Australia on alert for E. coli outbreak.

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The Federal Department of Health says it has asked general practitioners to be on the alert for cases of infections related to the E. coli outbreak in Europe.

While Germany is at the centre of the outbreak, people have become ill in 10 other European countries as well as the United States, probably from eating lettuce, tomatoes, cucumbers or other raw salad vegetables in Germany.

The outbreak has claimed the lives of at least 19 people, with over 1,700 more people infected.

A spokeswoman for the Department of Health says there are no reported cases in Australia related to the outbreak, but the situation is being monitored closely.

Anyone returning from Germany who is unwell with diarrhoea is urged to see their GP as soon as possible.

Food Standards Australia New Zealand has confirmed Australia does not allow the importation of fresh cucumbers or lettuce from Europe.

The World Health Organisation says the strain is a rare one that has been seen in humans before, but never in this kind of outbreak.

Many of those infected have developed the disease haemolytic uraemic syndrome (HUS), a potentially deadly complication that can affect the kidneys.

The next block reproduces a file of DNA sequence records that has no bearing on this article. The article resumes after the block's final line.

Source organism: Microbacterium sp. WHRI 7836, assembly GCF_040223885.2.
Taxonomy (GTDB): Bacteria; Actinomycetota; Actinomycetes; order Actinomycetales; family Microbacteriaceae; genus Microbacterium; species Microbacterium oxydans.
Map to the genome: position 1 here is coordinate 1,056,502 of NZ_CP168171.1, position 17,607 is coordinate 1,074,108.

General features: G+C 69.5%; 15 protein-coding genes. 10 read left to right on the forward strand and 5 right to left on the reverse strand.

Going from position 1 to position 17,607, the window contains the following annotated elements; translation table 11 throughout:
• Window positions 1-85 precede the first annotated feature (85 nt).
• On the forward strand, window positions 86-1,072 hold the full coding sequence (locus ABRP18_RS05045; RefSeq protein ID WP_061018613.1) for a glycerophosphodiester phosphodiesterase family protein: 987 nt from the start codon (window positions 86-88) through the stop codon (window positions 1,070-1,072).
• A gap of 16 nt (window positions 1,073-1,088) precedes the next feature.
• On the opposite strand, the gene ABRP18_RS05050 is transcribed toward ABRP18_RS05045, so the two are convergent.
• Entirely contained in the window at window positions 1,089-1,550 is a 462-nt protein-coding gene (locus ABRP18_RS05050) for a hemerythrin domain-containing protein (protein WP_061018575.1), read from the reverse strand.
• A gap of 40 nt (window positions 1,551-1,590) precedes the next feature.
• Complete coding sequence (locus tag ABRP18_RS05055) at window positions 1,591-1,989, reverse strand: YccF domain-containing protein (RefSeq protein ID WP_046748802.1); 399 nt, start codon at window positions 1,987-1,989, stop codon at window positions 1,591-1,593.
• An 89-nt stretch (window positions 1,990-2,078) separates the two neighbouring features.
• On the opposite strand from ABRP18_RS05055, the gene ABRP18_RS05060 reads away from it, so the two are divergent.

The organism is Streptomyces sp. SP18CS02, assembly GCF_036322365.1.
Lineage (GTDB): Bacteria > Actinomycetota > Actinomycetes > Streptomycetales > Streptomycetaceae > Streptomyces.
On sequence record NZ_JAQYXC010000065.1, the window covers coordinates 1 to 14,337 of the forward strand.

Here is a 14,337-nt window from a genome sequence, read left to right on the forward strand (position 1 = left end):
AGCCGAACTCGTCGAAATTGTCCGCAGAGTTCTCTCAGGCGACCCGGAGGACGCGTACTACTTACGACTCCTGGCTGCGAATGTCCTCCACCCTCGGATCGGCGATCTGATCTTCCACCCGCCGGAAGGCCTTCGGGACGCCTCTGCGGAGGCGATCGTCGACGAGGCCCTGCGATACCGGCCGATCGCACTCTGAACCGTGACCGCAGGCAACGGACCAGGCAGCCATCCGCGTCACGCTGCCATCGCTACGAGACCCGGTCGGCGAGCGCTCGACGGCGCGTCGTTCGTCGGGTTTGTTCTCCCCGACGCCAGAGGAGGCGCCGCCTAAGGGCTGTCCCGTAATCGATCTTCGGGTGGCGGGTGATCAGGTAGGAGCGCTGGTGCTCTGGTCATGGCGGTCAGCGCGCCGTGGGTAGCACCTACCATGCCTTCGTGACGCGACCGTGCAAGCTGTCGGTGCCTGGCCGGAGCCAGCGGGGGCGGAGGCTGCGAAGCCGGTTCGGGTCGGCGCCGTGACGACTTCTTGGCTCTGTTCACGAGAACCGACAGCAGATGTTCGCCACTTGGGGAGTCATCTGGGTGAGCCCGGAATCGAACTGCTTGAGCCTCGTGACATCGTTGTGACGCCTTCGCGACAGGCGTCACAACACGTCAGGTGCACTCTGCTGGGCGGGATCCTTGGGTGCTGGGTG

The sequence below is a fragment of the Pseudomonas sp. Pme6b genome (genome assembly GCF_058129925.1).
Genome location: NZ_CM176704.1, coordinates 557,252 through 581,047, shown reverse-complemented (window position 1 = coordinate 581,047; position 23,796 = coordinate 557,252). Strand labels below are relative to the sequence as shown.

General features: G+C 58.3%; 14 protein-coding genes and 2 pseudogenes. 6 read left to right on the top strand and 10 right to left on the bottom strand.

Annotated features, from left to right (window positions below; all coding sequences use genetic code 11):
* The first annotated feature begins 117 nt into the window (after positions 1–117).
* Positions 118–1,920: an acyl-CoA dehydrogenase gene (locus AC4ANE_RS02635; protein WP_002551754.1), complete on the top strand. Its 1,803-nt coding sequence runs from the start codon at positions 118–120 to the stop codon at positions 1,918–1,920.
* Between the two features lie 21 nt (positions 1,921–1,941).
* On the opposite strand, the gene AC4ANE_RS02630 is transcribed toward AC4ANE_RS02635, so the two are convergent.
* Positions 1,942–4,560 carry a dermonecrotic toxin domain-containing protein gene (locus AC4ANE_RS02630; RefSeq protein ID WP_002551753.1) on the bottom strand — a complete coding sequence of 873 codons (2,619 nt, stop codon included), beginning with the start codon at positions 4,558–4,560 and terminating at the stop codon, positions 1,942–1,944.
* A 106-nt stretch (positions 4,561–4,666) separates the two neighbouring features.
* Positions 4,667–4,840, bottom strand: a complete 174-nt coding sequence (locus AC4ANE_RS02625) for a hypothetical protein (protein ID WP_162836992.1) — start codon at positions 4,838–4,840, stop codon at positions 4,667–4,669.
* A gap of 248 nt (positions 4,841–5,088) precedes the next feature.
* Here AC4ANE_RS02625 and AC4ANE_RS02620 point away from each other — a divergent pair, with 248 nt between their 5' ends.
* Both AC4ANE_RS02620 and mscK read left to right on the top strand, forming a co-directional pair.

E. coli bacteria are usually harmless but the strain making people sick has the ability to stick to intestinal walls where it pumps out toxins, sometimes causing severe bloody diarrhoea and kidney problems.

Many patients have gone into hospital, with several needing intensive care, including dialysis, due to kidney complications.

Meanwhile, the proprietor of a German restaurant where the killer food bug may have struck says he is devastated to hear many of his guests were infected by the rare virulent bacteria.

"It was like a blow to the head when I heard the news," Joachim Berger said in an interview in the kitchen of his restaurant in Luebeck, 60 kilometres north-east of the outbreak's epicentre in the northern port city of Hamburg.

"We had everyone here tested and everything was disinfected. I paid for the tests myself because safety is important for our guests and employees."

But the Luebecker Nachrichten newspaper reported scientists had identified the local restaurant as a possible spot where the bug was passed on after one person died and 17 others fell sick, including a group of tax officials, Danish tourists and a child from southern Germany.
 
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